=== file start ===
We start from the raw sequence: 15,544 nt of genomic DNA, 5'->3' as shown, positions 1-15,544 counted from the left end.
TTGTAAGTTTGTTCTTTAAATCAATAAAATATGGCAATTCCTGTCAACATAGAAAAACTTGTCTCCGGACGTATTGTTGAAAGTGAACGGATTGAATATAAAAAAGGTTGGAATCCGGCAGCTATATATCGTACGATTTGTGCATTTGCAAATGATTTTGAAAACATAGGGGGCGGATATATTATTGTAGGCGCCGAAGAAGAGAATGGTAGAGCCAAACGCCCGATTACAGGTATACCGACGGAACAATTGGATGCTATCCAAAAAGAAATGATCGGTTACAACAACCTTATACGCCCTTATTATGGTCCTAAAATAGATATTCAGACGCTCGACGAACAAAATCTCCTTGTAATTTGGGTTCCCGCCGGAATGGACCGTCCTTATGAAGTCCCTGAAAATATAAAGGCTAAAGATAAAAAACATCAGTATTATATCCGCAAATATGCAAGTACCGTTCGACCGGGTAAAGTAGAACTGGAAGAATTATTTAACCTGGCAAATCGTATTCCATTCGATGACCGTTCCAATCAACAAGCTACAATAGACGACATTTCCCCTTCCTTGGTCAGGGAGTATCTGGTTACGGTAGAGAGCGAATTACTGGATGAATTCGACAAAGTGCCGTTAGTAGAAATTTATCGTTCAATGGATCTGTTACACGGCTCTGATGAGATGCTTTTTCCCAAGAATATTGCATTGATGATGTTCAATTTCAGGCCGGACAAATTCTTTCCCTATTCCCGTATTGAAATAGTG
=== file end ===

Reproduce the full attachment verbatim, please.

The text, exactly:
We start from the raw sequence: 15,544 nt of genomic DNA, 5'->3' as shown, positions 1-15,544 counted from the left end.
TTGTAAGTTTGTTCTTTAAATCAATAAAATATGGCAATTCCTGTCAACATAGAAAAACTTGTCTCCGGACGTATTGTTGAAAGTGAACGGATTGAATATAAAAAAGGTTGGAATCCGGCAGCTATATATCGTACGATTTGTGCATTTGCAAATGATTTTGAAAACATAGGGGGCGGATATATTATTGTAGGCGCCGAAGAAGAGAATGGTAGAGCCAAACGCCCGATTACAGGTATACCGACGGAACAATTGGATGCTATCCAAAAAGAAATGATCGGTTACAACAACCTTATACGCCCTTATTATGGTCCTAAAATAGATATTCAGACGCTCGACGAACAAAATCTCCTTGTAATTTGGGTTCCCGCCGGAATGGACCGTCCTTATGAAGTCCCTGAAAATATAAAGGCTAAAGATAAAAAACATCAGTATTATATCCGCAAATATGCAAGTACCGTTCGACCGGGTAAAGTAGAACTGGAAGAATTATTTAACCTGGCAAATCGTATTCCATTCGATGACCGTTCCAATCAACAAGCTACAATAGACGACATTTCCCCTTCCTTGGTCAGGGAGTATCTGGTTACGGTAGAGAGCGAATTACTGGATGAATTCGACAAAGTGCCGTTAGTAGAAATTTATCGTTCAATGGATCTGTTACACGGCTCTGATGAGATGCTTTTTCCCAAGAATATTGCATTGATGATGTTCAATTTCAGGCCGGACAAATTCTTTCCCTATTCCCGTATTGAAATAGTG